In his view, three fundamental structural reforms would have to be implemented to bring about the revitalization of the Cuban economy, (1) the introduction of pricing mechanisms that would allow a proper calculation of the costs and rates of returns of the activities so as to have an impact on the economic processes, (2) the adoption of appropriate incentives for the individuals and enterprises to be willing to carry on with the economic activities, and (3) the establishment of mechanisms that will help turn around situations to encourage innovations in its widest sense, so as to transform the existing disequilibrium into new opportunities that bring about a solution to the existing problems. (Pujol, supra).
These could take the form of monetary unification, exchange rate modification, restructuring of salary policies, elimination of subsidies in some sectors, creating incentives to increase labor productivity, and administrative reorganization.

Pavel Vidal Alejandro, another economics professor at the University of La Habana and a researcher at the Center for the Study of the Cuban Economy in Havana has focused on the banking and finance sectors.    He would see the state eliminate the dual currency system, the complications from working in multiple currencies with foreign investors and the imposition of a floating exchange rate.  He would see a return to the liberalization policies of the special period of the early 1990s and echoing Raúl Castro, would also advocate shrinking the size of the public sector to generate more productive economic activity.  He praises the direction of the reforms of Raúl Castro. "While these changes do not cover all the needed transformations and do not involve a substantial modification of the Cuban economic model, they merit to be pointed out. The main structural changes have been: a liberalization of certain types of individual consumptions, the turning over of the exploitation for some lands to private individuals and a certain liberalization of the labor market." Pujol, supra.  But he criticizes the speed of reform, and its reluctance to open the economy to private initiative and argues for greater foreign investment. 

To American ears all of this might suggest a move toward political as well as structural readjustment, or even a suggestion of instability. But that ideologically motivated  analysis would be dangerously wrong.  What the reports do suggest is that, like the United States after 2007, national economists, faced with a financial crisis, have begun to discuss ways that the economy (and its direction) ought to be restructured within the confines of the political framework of the state.  There is as much revolutionary potential here as in the now successful proposals within the United States for the purchase of General Motors and AIG, or the massive transfer of public wealth to private banks, both radical departures from conventional American political-economics in their own right.   Understood in their own right, and within the political ideological framework from which they emerge,  these summaries do suggest the possibility for flexibility in the structuring of the Cuban economy going forward without triggering revolution.  For those who might think that economic restructuring is a golden road to political revolution in Cuba, these summaries serve as a reminder that it may well be possible for the structure of the Cuban economy to change, (like that of China  after 1979) and change substantially, without requiring radical changes to the political ideology of the state.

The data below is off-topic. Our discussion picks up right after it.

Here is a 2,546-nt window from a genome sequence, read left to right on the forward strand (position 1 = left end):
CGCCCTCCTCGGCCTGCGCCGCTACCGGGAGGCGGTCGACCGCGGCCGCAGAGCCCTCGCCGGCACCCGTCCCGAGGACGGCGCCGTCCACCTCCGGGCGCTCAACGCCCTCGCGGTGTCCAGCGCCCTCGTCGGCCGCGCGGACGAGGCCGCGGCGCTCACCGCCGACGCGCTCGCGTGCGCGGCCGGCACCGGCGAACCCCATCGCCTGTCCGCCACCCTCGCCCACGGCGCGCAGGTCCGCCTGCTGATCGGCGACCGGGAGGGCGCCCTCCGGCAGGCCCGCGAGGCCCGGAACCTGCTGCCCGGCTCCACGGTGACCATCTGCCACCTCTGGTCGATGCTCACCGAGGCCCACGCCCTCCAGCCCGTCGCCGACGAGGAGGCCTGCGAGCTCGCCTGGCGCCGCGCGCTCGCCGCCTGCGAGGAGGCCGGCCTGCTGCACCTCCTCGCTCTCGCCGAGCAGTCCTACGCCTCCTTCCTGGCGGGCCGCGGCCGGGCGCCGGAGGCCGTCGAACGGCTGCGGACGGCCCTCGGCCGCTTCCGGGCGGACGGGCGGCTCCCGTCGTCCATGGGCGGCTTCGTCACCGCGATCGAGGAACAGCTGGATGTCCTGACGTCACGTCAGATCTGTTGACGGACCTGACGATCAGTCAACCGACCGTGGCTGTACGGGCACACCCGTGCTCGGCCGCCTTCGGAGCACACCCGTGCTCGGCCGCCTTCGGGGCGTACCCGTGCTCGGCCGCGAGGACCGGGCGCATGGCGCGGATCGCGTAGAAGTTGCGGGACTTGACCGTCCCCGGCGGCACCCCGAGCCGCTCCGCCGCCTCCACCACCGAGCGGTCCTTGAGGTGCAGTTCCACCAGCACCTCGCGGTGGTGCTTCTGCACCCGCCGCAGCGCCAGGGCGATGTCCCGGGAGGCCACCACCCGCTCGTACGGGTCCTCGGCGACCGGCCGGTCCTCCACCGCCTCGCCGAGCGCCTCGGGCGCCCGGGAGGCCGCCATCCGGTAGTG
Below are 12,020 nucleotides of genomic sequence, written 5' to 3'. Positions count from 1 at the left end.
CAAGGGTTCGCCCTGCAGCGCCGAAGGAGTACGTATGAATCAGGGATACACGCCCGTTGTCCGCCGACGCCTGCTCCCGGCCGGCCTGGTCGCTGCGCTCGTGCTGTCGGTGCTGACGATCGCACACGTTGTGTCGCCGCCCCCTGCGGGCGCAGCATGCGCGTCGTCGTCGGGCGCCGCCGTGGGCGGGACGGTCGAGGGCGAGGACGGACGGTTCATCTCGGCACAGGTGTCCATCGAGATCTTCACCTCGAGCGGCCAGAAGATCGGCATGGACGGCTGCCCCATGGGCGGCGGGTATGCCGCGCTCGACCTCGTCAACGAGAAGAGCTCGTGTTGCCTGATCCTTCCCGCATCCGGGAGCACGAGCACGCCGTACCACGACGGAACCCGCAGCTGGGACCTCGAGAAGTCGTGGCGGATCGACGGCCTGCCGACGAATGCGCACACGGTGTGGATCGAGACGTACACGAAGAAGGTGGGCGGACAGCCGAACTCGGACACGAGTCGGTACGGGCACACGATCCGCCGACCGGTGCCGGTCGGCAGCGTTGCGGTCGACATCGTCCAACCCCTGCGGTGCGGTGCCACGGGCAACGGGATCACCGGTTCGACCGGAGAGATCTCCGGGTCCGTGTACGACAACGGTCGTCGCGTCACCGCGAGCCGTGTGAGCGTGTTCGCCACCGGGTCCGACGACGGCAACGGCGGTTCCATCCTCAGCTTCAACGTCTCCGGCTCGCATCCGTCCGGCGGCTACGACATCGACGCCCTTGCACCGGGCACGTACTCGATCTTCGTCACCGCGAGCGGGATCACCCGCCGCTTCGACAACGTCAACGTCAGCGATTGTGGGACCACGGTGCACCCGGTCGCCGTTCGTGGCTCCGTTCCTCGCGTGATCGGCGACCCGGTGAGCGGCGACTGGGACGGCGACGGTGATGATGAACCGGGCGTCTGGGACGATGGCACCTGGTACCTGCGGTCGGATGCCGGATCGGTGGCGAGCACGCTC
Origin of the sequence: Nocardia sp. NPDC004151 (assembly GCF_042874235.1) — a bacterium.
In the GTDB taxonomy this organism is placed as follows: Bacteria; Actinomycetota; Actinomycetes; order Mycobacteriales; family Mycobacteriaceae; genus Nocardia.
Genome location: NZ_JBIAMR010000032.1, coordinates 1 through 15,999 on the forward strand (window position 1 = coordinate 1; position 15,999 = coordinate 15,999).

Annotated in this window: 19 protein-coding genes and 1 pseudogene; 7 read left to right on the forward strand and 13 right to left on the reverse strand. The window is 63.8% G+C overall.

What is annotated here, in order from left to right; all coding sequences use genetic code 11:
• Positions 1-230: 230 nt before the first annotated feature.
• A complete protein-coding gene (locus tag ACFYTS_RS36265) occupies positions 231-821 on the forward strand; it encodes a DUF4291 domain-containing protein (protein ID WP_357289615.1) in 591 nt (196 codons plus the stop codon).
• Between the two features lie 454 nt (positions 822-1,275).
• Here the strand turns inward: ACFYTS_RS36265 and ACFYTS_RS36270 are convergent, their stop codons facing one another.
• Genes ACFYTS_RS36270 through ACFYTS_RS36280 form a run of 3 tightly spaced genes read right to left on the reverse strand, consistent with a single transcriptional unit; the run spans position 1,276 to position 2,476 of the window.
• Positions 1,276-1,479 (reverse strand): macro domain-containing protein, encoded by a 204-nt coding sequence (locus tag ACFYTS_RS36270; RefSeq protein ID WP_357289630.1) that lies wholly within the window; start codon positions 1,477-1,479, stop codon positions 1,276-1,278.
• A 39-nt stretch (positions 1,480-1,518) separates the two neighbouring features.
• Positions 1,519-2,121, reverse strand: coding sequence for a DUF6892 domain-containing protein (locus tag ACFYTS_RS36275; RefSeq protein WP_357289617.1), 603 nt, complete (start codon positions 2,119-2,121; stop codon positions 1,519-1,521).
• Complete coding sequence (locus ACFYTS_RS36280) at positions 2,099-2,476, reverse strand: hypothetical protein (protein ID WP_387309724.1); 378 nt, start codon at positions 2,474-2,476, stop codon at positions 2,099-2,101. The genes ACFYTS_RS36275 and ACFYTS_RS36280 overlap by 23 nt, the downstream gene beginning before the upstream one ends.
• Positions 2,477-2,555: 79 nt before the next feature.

This becomes less clear, though, when one considers the views of the Cuban independent economist Oscar Espinoza Chepe.  Ponencia enviada por el Lic Oscar Espinosa Chepe a la XX Conferencia de la Asociación para el estudio de la economía cubana celebrada en Miami, Florida los días 29, 30, 31 de agosto de 2010.   The view is substantially less circumspect than others within Cuba.  Chepe suggests that the current economic difficulties of Cuba and the reduction of the standard of living, are proof tof the failure of the economic model of the last fifty years  and perhaps the incentive necessary to produce a consensus for change ("Esta conferencia se efectúa en un momento crucial en la historia de nuestro país; cuando empeora drásticamente la situación económica, y en consecuencia el nivel de vida de la población, lo que ratifica el fracaso absoluto del modelo de desarrollo vigente durante más de 50 años. Quizás por ello, la conciencia ciudadana ha madurando considerablemente, y existe consenso sobre la necesidad de cambios para labrar una Cuba reconciliada y sin exclusiones. ").  Id. 

Chepe notes the levels of reductions in domestic output with scarcity in the agricultural sector, a 21% drop in exports,  a drop in sugar production, a large drop in the production of extractables, and a small rise in electric production. Id.  He questions the official reports of an increase in agricultural production, transport, communications and tourism, and an unemployment figure of 1.7%. Id.  With respect to unemployment, Chepe suggested that taking Raúl Castro at his word in public remarks, the real unemployment rate is likely closer to 20%.  Id. ("cuando en abril pasado el presidente Raúl Castro anunció que sobra más de un millón de trabajadores, lo que sobrepasa el 20,0% de la fuerza de trabajo ocupada (5,1 millones de trabajadores)." Id.).

These diminished performance indicators then suggest the implausibility of real growth in the state service sector, a significantly important political sector for Cuban foreign policy. Thus:
Iguales dudas surgen con los incrementos reportados en varios servicios, en particular Ciencia e Innovación Tecnológica (10,7%), Educación (1,5%) y Salud Pública y Asistencia Social (3,4%), ya de por sí sobrevaluados por una metodología distinta a la establecida por los organismos internacionales. Esos sectores deben haber sido muy golpeados por la falta de recursos energéticos e insumos, en particular materias primas para la producción de medicamentos, y en la educación por la nueva política de reducir drásticamente las escuelas internas en el campo. Id.